Monday, January 14, 2008
For the Record - We're Watching
Many of us have heard about or seen the chaos that has unfolded following the elections in Kenya on December 27th, 2007. Media outlets that rarely cover African affairs have shined their lights on the East African state as it has been experiencing ethnic turmoil in the wake of the hotly contested and reportedly, highly flawed presidential elections between incumbent president Mwai Kibaki and opposition candidate Raila Odinga. Though Raila Odinga was the frontrunner in the polls leading up to the election and took an early lead in the ballot counts, Kenya's electoral commission pronounced that Kibaki had won a second term in office, a decision that sparked violent riots and protests across the country, among other atrocities. The dust has mostly settled at this point and communities are beginning to rebuild, but nearly 600 people died in all the commotion and an acceptable agreement between Kibaki and the opposition has not been reached. While the Kibaki administration attempts to claim its legitimacy to the international community, the Kenyan people struggle to recover from the violence that tore through their cities, towns and villages.
To let the people know that they are not being ignored a website called ushahidi.com was created for Kenyans to record on a map (courtesy of Google Maps) what kinds of events have occurred in their communities. Incidents of rioting, death, property loss, looting, rape, and peace efforts can be recorded and viewed on the map with information detailing the date, time and a description of the event. In addition, some of the best coverage of the hullabaloo in Kenya did not come from international news networks like CNN, it came from Global Voices Online, a collection of blogs from around the world that showcases the different perspectives of those that are actually experiencing the events on the ground. You can find Global Voices' extensive election coverage here along with a video clip:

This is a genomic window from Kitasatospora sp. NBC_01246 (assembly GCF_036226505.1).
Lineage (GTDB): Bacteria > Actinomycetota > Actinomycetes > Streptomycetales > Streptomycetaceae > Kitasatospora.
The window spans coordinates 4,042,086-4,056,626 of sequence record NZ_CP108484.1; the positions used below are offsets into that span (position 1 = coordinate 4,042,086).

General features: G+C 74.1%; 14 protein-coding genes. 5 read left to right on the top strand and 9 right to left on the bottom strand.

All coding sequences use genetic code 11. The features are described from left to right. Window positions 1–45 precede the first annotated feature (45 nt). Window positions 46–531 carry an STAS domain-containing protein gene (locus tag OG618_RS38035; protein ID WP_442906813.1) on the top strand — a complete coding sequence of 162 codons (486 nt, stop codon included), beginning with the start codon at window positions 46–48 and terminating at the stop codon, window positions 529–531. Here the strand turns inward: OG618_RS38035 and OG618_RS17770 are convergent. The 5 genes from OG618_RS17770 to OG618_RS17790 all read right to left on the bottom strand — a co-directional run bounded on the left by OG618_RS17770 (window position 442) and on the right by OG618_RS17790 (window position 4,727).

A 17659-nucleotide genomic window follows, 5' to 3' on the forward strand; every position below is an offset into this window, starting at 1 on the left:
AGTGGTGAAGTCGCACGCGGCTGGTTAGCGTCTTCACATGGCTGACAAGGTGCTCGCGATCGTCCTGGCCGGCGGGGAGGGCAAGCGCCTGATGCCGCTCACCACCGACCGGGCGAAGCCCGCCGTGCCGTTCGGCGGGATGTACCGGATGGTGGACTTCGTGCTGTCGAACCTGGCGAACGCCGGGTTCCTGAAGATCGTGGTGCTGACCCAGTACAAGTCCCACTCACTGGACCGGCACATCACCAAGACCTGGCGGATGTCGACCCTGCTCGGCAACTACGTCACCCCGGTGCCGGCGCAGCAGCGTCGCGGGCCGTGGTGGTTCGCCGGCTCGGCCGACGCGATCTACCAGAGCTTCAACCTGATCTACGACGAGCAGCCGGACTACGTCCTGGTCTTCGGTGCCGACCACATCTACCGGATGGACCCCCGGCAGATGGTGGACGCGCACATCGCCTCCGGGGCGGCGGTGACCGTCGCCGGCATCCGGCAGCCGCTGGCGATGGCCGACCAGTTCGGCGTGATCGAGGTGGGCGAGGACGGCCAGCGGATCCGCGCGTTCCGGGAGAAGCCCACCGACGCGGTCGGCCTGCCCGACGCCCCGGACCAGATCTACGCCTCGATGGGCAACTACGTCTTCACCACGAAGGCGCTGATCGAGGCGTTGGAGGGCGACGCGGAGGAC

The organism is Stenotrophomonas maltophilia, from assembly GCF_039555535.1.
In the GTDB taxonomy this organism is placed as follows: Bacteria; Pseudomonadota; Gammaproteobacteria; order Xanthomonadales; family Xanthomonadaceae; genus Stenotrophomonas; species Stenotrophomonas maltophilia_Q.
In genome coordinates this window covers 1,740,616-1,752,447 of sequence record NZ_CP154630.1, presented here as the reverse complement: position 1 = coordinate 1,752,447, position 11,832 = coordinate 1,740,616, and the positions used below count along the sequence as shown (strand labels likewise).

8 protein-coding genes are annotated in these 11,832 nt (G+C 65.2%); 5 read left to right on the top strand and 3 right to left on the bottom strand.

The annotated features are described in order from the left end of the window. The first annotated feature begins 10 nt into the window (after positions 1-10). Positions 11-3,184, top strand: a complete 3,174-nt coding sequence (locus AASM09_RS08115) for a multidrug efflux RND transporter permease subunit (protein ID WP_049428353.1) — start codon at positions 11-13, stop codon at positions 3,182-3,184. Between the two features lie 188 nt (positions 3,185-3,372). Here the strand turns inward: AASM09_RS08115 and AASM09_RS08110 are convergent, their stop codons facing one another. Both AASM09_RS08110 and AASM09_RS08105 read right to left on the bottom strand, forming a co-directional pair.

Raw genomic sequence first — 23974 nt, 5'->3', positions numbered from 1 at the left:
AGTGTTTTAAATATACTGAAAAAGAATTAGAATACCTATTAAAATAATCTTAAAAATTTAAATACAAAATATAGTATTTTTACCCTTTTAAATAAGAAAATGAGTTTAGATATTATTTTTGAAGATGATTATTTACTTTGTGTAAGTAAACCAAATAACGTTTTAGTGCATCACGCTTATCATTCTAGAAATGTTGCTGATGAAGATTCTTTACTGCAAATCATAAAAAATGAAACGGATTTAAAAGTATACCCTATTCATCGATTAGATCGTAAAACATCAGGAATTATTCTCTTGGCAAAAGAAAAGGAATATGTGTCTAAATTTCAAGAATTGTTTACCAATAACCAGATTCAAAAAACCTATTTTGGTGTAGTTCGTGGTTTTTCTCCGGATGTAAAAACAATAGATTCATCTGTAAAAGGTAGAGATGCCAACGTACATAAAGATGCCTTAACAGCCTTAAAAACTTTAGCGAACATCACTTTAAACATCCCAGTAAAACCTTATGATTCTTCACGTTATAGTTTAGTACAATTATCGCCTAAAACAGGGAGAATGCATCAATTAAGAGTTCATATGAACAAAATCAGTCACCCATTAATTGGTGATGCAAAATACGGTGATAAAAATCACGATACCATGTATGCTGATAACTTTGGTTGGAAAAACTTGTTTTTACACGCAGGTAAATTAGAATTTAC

While the Kenyan election has not been an example of an effective democratic process, Kenya, under Mwai Kibaki can come together with Raila Odinga's opposition group to find a path to an effective reconciliation and allow peace to be associated with Kenya once again. Though nobody enjoys seeing violent riots like those that occurred recently in Kenya, they did prove that the citizen advocacy movement (ie. blogging, texting, youtube) is there to give a voice to the voiceless and make sure that nothing and nobody is swept through the cracks.
Photo by Evelyn Hockstein/NYT